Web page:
Friday, June 25, 2021

The Joy of Six 1014

"Thatcher ... would often pepper her speeches with talk of Hayek, Popper or Friedman. And that wasn’t mere showboating: such men formed her worldview. It is not at all clear that Johnson has any equivalents (at least not since Juvenal) or even that he and his colleagues are interested in acquiring any." Rutland's own Chris Dillow exposes the intellectual decline of the right.

Nick Cohen warns of the curbs on free speech contained in the government's draft online harms bill.

"He is part of an establishment that operates on the blithe assumption that all skills are transferable, that an aptitude for political schmoozing magically confers any number of lesser competences on its owner - and that the Right Sort of Chap is the right person for the job, even if they’ve proved otherwise, time and again." Sam Leith explains the rise and rise of George Osborne.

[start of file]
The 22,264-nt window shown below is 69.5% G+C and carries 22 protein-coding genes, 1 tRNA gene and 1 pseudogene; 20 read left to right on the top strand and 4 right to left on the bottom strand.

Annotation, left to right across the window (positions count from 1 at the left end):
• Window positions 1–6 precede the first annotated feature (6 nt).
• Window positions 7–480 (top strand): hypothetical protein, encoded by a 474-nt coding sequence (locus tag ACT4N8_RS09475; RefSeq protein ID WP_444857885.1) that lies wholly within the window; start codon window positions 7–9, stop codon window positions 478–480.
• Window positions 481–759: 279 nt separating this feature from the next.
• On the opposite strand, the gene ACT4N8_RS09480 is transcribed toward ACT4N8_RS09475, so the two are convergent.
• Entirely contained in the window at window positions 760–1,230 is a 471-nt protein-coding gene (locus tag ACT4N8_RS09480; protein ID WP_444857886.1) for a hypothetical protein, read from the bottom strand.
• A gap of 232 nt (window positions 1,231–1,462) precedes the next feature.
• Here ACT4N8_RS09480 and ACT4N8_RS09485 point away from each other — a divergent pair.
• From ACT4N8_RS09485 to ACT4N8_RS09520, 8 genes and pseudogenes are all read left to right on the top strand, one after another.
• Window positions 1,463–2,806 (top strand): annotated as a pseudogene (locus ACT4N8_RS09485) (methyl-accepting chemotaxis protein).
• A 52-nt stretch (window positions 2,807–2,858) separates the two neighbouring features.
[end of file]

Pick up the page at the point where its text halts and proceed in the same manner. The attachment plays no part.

Helen Stace on the tragic state of the River Wye and the impact on our wildlife.

"Local resident Gillian Vesey recalled how, as a young barmaid at the Olde Hob Inn, she stood up for African American soldiers against attempts by white Americans to impose discriminatory practices in the pub, insisting that the American white soldiers wait their turn rather than expecting to be served before their black colleagues." Alan Rice says that Black troops were welcome in Britain during the second world war but Jim Crow wasn’t.

Lin Benley looks at the history of 10cc.

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